“James Gillray was a product of his time,” said print collector Arthur Gilbert in an opening statement about a man called the “father of modern caricature.” Gilbert introduced 71 colored etchings, political cartoons by Gillray, who was born …
“James Gillray was a product of his time,” said print collector Arthur Gilbert in an opening statement about a man called the “father of modern caricature.” Gilbert introduced 71 colored etchings, political cartoons by Gillray, who was born in 1756 in Chelsea and worked into the early 19 century.
The illustrations touch on issues still of vital concern today: politics and life, food, health, love and marriage, scandal, violence, revolution, war and a world out of balance. They are exhibited at Metropolitan State University’s Center for Visual Art in the Santa Fe Arts District through March 19, with art by three contemporary counterparts: Molly Crabtree, Chris Dacre and Deb Sokolow.
All but one of the exhibited prints belong to Gilbert. He said he owns 144 of them and keeps collecting through contacts all over the world.
Gilbert is a historian who has taught at DU’s Josef Korbel School of International Studies since 1961. In his opening exhibit remarks, he dedicated the show to those who lost their lives in the shootings at the Charlie Hebdo satirical magazine in Paris in January 2015. He also saw parallels between Gillray’s output of work and that of the Spanish artist Goya — but Goya was not as free to publish and display his work. Gillray, despite outrageous criticism of the Royal Family, British, French and other European politicians, “died in bed.”
No one knows how many of these prints were originally published, Gilbert said. The need to hand color each one — a cottage industry — was a limiting factor. When new, they were displayed in the large bay window of the print shop, where illiterate people could enjoy them — and recognize those pictured.
Gilbert’s deep knowledge of the related history is apparent in his captions for the caricatures. (When you visit, allow time to read them). Example: Dated March 5, 1806: “More Pigs than Teats — or The New Litter of Hungry Grunters, Sucking John Bull’s Old Sow to Death,” shows a large number of piglets, each with the head of a prominent politician, and a poor, old, broken-down sow.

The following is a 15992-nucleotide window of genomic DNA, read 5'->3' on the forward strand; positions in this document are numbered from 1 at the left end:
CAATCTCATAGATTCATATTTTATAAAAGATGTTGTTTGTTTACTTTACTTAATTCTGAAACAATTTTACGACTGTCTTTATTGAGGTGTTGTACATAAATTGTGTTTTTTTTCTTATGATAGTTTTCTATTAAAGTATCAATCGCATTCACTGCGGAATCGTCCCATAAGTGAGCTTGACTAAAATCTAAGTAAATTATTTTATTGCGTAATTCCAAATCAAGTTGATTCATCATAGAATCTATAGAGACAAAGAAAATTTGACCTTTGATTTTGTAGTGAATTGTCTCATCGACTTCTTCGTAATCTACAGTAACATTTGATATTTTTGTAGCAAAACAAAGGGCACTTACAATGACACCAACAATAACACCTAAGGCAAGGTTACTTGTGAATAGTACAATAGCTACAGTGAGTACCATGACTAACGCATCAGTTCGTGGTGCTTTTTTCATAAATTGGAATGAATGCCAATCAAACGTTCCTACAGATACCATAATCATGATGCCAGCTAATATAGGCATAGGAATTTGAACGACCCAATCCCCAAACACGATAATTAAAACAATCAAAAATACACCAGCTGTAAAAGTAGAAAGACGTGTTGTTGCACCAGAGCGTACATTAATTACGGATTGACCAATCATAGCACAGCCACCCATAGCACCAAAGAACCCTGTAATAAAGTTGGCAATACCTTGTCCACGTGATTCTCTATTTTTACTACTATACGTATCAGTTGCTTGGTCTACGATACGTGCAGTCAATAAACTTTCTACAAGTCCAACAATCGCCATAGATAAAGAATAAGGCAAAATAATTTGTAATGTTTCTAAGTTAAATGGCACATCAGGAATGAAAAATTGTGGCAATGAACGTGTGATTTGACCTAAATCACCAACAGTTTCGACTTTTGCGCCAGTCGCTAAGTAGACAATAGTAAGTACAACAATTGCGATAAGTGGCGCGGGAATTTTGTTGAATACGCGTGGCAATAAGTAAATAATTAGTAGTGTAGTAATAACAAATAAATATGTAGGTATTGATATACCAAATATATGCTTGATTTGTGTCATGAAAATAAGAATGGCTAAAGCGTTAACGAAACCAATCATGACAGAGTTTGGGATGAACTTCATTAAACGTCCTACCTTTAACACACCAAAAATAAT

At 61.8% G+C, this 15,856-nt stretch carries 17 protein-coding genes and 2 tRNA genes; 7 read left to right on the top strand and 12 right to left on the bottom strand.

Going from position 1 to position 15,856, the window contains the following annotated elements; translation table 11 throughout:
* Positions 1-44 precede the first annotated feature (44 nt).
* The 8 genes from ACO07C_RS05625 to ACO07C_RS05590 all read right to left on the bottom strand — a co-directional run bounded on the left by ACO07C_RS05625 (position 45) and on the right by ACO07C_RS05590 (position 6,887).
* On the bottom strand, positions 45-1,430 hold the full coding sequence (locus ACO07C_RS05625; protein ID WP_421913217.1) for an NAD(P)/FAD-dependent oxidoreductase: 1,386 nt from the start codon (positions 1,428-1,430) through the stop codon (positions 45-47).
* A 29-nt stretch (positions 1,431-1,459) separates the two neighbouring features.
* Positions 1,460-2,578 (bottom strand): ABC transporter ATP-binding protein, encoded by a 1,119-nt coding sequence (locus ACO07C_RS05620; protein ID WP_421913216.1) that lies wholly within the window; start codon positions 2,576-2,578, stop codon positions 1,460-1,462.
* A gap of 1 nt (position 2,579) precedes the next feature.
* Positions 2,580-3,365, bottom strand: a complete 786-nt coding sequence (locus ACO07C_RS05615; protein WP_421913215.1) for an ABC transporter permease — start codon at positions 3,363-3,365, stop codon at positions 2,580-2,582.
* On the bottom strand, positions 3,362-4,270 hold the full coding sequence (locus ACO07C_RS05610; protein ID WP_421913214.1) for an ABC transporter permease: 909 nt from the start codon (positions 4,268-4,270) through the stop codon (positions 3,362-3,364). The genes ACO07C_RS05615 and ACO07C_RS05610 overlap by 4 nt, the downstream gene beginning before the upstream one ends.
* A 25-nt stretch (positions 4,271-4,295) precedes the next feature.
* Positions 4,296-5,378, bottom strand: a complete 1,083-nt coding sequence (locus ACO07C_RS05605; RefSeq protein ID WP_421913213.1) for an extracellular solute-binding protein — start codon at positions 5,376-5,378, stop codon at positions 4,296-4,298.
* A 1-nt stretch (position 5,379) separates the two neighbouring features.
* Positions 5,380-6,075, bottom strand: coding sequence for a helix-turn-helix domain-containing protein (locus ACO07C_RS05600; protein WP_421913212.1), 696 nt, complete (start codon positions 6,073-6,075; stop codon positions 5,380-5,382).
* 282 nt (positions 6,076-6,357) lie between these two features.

Another, said to be the most famous political cartoon of all time: “The Plum-Pudding in Danger — o r — State Epicures Taking un Petit Souper.” It depicts William Pitt and Napoleon each slicing off a piece of the world (Europe by Napoleon and Oceana by Pitt). Gilbert said, “It holds a place in British art not unlike Grant Woods’ `American Gothic’ does in the United States. It’s a simple but powerful depiction of Lord Acton’s famous Dictum that power corrupts and absolute power corrupts absolutely.”
His collection on health includes one about vaccination for cowpox that reminds one of the controversy about vaccines today, and there are references to vastly overweight and slovenly Royals and others that ring a bell as we read about increases in obesity today.
Gilbert will teach a related class at Metro called “Under the Guillotine,” and a panel discussion with Gilbert and three Pulitzer Prize-winning cartoonists is planned at 6 p.m. on March 2 at the gallery: Jim Borgman, Mike Keefe and Signe Wilkinson.
Mike Keefe, of Denver, was also present at the opening of the Gillray exhibit and spoke about a collection of Bill Mauldin’s cartoons about soldiers, a gift from his father, that started him on his career. Keefe long worked at the Denver Post and now draws a line of syndicated cartoons.
IF you go:
“Under the Guillotine” is exhibited at the Metro State University Center for Visual Art, 965 Santa Fe Drive, Denver, through March 19. Admission is free. Hours: 11 a.m. to 6 p.m. Tuesdays through Fridays; 12 to 5 p.m. Saturdays-holidays excepted. 303-294-5207. msudenver.edu/cva.